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Three boys walking through a river with instruments

It is hard not to get into the whole gear upgrade merry-go-round, equating newer and better gear with better images. Ken Rockwell refers to the desire to constantly upgrade to the latest and greatest cameras and the subsequent depreciation of your old equipment as "Digital Rot." While it may be true that better gear sometimes helps ensure you have more successful captures compared to older and less sophisticated cameras. The reality is that, more often than not, the improved equipment does not have much to do with making great photos.

If you google the 100 most significant photos of all time, you will come across many that are not razor sharp, have bad lighting, are full of grain, and generally contain more flaws than a crooked politician. My point is that it is not the camera that creates memorable images but rather your vision, sometimes combined with the luck and quickness of the photographer.

Telling a photographer that he must have a nice camera because he is making great images is akin to telling a chef she must have a nice stove because she cooked you a great meal.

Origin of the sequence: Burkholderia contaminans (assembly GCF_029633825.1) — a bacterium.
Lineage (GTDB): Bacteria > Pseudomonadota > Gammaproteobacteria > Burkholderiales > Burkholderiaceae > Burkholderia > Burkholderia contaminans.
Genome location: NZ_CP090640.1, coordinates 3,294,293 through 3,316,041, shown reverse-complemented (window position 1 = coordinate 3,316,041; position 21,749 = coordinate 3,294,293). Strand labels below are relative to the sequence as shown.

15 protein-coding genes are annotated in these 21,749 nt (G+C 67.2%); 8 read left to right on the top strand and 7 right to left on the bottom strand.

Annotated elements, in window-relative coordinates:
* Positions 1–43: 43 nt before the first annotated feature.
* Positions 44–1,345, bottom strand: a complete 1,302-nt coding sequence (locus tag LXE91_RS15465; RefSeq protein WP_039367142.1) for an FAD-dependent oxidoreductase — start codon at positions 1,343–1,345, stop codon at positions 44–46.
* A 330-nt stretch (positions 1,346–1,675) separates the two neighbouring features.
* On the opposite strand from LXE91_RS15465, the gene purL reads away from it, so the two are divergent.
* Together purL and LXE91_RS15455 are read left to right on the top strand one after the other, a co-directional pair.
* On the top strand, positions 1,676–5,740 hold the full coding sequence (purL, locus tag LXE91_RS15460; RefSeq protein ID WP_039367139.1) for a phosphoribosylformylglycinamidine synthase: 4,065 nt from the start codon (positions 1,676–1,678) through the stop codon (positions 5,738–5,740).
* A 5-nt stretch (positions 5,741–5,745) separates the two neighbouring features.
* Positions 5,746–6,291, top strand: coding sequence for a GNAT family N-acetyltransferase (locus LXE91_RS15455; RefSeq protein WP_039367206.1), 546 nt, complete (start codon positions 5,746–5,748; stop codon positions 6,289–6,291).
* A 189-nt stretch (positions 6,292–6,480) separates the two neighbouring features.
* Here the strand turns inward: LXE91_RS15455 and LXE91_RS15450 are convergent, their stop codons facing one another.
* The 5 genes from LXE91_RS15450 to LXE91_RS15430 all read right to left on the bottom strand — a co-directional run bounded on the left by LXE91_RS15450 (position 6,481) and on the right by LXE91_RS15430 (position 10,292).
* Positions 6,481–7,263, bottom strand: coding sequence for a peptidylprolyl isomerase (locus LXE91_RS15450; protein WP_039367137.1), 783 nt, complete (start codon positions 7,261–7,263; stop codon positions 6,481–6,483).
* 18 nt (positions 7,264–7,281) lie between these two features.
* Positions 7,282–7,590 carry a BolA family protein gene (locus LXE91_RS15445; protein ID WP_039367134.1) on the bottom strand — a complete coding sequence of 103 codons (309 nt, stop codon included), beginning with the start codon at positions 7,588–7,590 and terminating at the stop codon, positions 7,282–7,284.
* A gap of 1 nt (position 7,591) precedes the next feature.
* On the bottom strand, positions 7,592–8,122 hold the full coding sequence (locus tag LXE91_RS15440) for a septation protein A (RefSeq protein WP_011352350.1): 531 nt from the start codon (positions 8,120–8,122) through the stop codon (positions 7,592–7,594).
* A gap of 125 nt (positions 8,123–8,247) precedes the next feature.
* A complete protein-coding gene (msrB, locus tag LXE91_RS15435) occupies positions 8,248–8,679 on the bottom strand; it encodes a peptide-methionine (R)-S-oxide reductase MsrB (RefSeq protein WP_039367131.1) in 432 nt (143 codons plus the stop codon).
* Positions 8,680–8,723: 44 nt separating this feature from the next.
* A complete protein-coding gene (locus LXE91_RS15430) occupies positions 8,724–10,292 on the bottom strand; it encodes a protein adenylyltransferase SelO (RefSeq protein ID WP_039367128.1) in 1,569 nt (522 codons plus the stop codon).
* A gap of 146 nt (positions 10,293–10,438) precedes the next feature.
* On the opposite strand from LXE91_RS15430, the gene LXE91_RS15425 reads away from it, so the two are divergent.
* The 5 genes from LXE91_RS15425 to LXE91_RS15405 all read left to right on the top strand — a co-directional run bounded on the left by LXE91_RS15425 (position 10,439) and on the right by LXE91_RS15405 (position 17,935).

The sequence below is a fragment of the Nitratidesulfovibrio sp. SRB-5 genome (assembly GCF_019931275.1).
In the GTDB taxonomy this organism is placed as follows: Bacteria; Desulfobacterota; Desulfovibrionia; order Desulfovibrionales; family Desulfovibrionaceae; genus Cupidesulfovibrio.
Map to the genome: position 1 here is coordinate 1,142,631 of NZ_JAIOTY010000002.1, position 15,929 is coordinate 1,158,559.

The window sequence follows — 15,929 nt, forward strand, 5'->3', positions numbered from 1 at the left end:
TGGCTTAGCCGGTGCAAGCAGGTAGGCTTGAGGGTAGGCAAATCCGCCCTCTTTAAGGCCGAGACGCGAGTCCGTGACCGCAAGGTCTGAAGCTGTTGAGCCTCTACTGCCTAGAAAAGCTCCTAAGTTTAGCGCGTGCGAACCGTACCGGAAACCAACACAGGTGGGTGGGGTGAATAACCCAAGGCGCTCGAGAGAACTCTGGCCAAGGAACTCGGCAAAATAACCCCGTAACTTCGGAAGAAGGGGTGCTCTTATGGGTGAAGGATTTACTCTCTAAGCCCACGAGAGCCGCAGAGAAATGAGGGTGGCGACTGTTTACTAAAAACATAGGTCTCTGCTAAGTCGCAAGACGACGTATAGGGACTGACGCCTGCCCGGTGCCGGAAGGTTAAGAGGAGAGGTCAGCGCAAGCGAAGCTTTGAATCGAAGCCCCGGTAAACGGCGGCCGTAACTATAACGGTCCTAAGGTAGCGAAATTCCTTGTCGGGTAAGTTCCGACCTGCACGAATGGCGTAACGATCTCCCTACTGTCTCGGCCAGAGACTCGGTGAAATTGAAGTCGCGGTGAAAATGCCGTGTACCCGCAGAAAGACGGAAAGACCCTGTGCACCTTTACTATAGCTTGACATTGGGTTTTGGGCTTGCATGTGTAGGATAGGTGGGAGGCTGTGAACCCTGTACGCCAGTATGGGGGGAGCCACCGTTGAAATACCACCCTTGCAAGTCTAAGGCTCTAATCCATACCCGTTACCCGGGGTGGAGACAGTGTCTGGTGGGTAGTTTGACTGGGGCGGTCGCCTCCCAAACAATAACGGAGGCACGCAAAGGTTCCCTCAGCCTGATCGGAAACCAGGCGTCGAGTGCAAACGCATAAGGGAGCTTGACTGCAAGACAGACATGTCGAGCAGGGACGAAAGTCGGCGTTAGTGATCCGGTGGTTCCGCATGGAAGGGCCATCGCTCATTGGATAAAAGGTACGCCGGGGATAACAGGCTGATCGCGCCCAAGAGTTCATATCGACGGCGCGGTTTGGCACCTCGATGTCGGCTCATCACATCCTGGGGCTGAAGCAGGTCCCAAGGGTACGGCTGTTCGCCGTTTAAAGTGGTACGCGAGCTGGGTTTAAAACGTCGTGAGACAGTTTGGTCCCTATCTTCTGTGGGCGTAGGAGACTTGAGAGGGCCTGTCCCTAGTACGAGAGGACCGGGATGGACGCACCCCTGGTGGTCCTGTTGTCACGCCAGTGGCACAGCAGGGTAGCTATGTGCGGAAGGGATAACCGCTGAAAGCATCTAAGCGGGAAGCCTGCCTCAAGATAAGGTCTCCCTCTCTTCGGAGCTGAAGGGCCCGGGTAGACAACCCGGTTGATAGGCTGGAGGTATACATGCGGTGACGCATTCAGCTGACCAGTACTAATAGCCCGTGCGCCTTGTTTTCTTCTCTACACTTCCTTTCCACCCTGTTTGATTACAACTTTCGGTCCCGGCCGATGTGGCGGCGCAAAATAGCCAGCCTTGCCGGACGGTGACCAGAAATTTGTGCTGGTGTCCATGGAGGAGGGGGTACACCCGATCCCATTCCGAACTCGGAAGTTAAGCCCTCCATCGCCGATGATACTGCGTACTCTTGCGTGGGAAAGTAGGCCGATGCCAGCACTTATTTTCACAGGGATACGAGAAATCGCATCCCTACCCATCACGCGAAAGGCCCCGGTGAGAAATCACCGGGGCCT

Gannet flying in front of Niagara Falls

The question is if the better gear does not significantly contribute to better photographs, what does? This is, of course, a rhetorical question, and judging from the title of this page, Reviews, it is not hard to guess that the reviews in question here will be about things that will improve your photography and help you become a better photographer.

Don't buy more gear - buy books instead.

It can be hard to know what books to read or YouTube videos to watch and which photographer to follow. And while I can't review everything, hopefully, I can make your life a little easier and save you some time by making it more straightforward for you to select, or eliminate, some of the clutter based on my reviews.

In my review posts, I will regularly review the various things I see, read, and engage in - to become a better photographer. I will discuss workshops, books, YouTube channels, photography websites, visual arts installations, other blogs, and generally anything I come across which I think will help you create better photos. I will not review technical books or YouTube videos about gear and technics as there are already too many out there, and I would not be able to add anything useful to that conversation.

So if you want to know what I think of Jay Maisel or Munch Workshops, the writings of Ken Rockwell, the books of images from Sebastio Selgado, or the books of Bruce Barnbaum or Ansel Adams, and many other things, this is what I will cover in my blog reviews. With at least one review a month, this should be interesting.

If there is something, in particular, you would like me to review, leave me a comment and explain why you think I should check it, and I will look into your suggestion.


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